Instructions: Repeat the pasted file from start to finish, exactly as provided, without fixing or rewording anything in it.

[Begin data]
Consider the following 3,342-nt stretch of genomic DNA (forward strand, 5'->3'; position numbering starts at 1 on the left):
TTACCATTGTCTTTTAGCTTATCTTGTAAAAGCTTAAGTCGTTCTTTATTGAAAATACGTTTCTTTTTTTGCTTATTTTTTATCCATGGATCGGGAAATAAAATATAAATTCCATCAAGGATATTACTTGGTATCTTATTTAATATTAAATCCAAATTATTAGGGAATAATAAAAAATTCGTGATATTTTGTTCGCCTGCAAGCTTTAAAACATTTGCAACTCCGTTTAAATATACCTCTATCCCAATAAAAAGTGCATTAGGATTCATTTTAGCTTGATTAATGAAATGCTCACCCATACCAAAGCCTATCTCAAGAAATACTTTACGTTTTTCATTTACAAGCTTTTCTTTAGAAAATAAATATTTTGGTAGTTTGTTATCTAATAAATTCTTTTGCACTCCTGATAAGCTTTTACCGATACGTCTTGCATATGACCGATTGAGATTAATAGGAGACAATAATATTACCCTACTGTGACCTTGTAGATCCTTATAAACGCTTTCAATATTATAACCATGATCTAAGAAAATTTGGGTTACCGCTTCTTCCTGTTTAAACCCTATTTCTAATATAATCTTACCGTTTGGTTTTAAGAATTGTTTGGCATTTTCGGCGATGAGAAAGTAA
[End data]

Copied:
Consider the following 3,342-nt stretch of genomic DNA (forward strand, 5'->3'; position numbering starts at 1 on the left):
TTACCATTGTCTTTTAGCTTATCTTGTAAAAGCTTAAGTCGTTCTTTATTGAAAATACGTTTCTTTTTTTGCTTATTTTTTATCCATGGATCGGGAAATAAAATATAAATTCCATCAAGGATATTACTTGGTATCTTATTTAATATTAAATCCAAATTATTAGGGAATAATAAAAAATTCGTGATATTTTGTTCGCCTGCAAGCTTTAAAACATTTGCAACTCCGTTTAAATATACCTCTATCCCAATAAAAAGTGCATTAGGATTCATTTTAGCTTGATTAATGAAATGCTCACCCATACCAAAGCCTATCTCAAGAAATACTTTACGTTTTTCATTTACAAGCTTTTCTTTAGAAAATAAATATTTTGGTAGTTTGTTATCTAATAAATTCTTTTGCACTCCTGATAAGCTTTTACCGATACGTCTTGCATATGACCGATTGAGATTAATAGGAGACAATAATATTACCCTACTGTGACCTTGTAGATCCTTATAAACGCTTTCAATATTATAACCATGATCTAAGAAAATTTGGGTTACCGCTTCTTCCTGTTTAAACCCTATTTCTAATATAATCTTACCGTTTGGTTTTAAGAATTGTTTGGCATTTTCGGCGATGAGAAAGTAA